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Sleep Apnea ....continued from page 7 Anterior ischemic optic neuropathy (AION) is sometimes


described as a "stroke of the optic nerve." It comes in two forms. The first form of AION – arteritic AION – results from of in-


flammation of cells (giant cells) of the carotid arterial system. When this system becomes inflamed, the optic nerve and retina – which are fed by branches from the carotid arteries – become prone to the consequences of the inflammation. One conse- quence is reduced blood flow. Transient blurring of vision oc- curs followed by permanent vision loss. The second form of AION – non-arteritic AION (NAION) –


results from a temporary drop in blood pressure. The drop in blood pressure is enough that the blood vessels supplying the optic nerve can not provide enough oxygen. Without sufficient oxygen, optic nerve tissue dies. On arising, people with NAION note worse problems with


vision (such as loss of peripheral vision, loss in distinguishing shades, and impaired depth perception). Scientists suspect this may be because blood pressure usually falls to its lowest during the night. The effects of sleep apnea on hemodynamics may pro- vide the conditions for eye damage in NAION. Papillema is a eye disorder that usually results from in-


creased intracranial pressure. Intracranial hypertension can be secondary to factors such as stroke, aneurysm, tumor or it can be idiopathic. Intracranial hypertension causes brain tissue to press against the optic nerve. The pressure prevents axoplasm in the optic nerve from flowing freely. The axoplasm builds up near the optic head (i.e., the portion of the optic nerve directly behind the eye). Objectively on ophthalmoscope examination, this process manifests as a swollen optic disc. Subjectively,


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symptoms of papilledema are a graying of vision especially on ris- ing or sitting up; transient flickering; blurring; constriction of visual field; and decreased color perception. Sleep apnea may worsen symptoms of papilledema due to a


common risk factor for sleep apnea: obesity. One thought is that increased abdominal tissue in an obese person results in increased intra-abdominal pressure. This, in turn, raises the pressure needed to fill the heart with blood. Increased cardiac filling pressure im- pedes the flow of venous blood as it returns to the heart from the brain. As a result, the venous blood builds up in the brain thereby increasing the intracranial pressure and resulting in papilledema. Diabetic retinopathy occurs in people with long-standing di-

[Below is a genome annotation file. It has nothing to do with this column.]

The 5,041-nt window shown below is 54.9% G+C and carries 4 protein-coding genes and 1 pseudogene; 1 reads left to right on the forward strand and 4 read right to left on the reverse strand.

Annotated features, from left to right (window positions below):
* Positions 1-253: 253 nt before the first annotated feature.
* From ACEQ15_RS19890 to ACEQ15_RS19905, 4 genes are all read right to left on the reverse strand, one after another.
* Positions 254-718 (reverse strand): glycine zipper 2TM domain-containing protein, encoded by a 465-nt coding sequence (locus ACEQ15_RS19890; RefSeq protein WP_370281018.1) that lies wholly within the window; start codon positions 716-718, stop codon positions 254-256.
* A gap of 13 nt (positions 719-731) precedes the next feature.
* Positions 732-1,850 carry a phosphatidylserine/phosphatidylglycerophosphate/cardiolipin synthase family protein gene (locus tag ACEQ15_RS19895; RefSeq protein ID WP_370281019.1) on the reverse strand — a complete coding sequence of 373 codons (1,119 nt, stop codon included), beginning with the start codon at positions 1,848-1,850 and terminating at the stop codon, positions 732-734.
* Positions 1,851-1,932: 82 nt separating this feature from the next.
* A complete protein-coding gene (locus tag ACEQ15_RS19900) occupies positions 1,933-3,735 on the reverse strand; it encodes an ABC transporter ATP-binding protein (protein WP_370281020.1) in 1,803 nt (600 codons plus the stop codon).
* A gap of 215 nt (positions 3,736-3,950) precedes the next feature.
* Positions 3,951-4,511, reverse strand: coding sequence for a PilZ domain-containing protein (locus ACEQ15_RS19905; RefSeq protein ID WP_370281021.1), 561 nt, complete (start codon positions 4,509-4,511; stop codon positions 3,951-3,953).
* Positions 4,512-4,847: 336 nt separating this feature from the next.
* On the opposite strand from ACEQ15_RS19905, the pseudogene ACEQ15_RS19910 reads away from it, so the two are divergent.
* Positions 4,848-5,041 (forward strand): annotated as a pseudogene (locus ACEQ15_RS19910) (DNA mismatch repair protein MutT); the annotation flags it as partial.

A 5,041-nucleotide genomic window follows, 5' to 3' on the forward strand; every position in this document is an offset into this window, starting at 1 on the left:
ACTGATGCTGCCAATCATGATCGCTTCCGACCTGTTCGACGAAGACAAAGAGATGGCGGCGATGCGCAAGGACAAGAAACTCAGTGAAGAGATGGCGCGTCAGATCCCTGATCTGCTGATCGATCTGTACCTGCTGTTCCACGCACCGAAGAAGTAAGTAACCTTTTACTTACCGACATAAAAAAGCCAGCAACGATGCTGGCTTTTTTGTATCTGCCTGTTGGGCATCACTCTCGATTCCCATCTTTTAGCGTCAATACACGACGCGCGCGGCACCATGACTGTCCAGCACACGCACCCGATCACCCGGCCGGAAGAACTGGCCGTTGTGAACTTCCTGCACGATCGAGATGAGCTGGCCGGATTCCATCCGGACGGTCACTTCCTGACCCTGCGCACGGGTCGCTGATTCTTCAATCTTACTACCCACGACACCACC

abetes. Capillaries in the retina form small sac-like dilatations (i.e., microaneurysms) which break and leak fluid. In response, new capillaries form; these new capillaries, however, break and bleed more easily. This bleeding can impair vision. Later, fibrosis may occur causing the retina to detach resulting in blindness. Studies show that sleep apnea worsens diabetic retinopathy. It


may be that increased hemodynamic pressures that occur as a per- son struggles to breathe during an apneic episode may worsen the hemorrhaging that occurs in diabetic retinopathy. Scientists have noted that treating sleep apnea can reverse or


improve symptoms of glaucoma, AION, papilledema, diabetic retinopathy and other eye diseases. Mojon et al. in a 1998 study treated apneic subjects with continuous positive airway pressure (CPAP). The subjects suffered from visual field defects despite hav- ing normal ophthalmologic examination. The visual defects re- mained did not worsen during an 18 month period in most subjects treated with CPAP and even improved in one subject. Mojon et al. concluded that CPAP treatment may stabilize or reverse visual field defects resulting from sleep apnea. Andrew G. Lee et al. studied the effects of drug therapy only,


drug therapy plus CPAP treatment, or CPAP treatment only on 6 subjects with papilledema (resulting from intracranial hyperten- sion). All subjects had visual field defects before any treatment. After treatment (no matter the mode of treatment), five of the sub- jects had normal visual fields. Papilledema resolved in 3 subjects after treatment. These three, who were treated with drug therapy plus CPAP treatment, discontinued the drug therapy and stayed on CPAP alone. Lee et al. concluded that CPAP may improve symp- toms of intracranial hypertension and its subsequent symptoms (e.g., papilledema). Toshiaki Shiomi et al. report the case of a woman who had


glaucoma and sleep apnea as a result of Hallermann-Streiff syn- drome. Hallermann-Streiff syndrome is a congenital disorder in- volving


glaucoma in both eyes, microphthalmia


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[smaller-than-normal eyes], dwarfism, lower-than-normal amount of body hair, a characteristic "beak-shaped" nose, micrognathia, dental abnormalities, and increased upper airway resistance. Sh- iomi et al. found that treating the woman with CPAP therapy pre- vented a worsening of her glaucoma symptoms during a time she had to forgo taking her normal drug regimen for glaucoma. Physicians may need to check patients for sleep apnea who


have been diagnosed with diseases that affect the vascular or neu- ral tissues of the eye such as glaucoma, AION, papilledema, and retinopathy. Treating sleep apnea may save a patient’s sight, reverse symptoms, or at least stall the worsening of symptoms.


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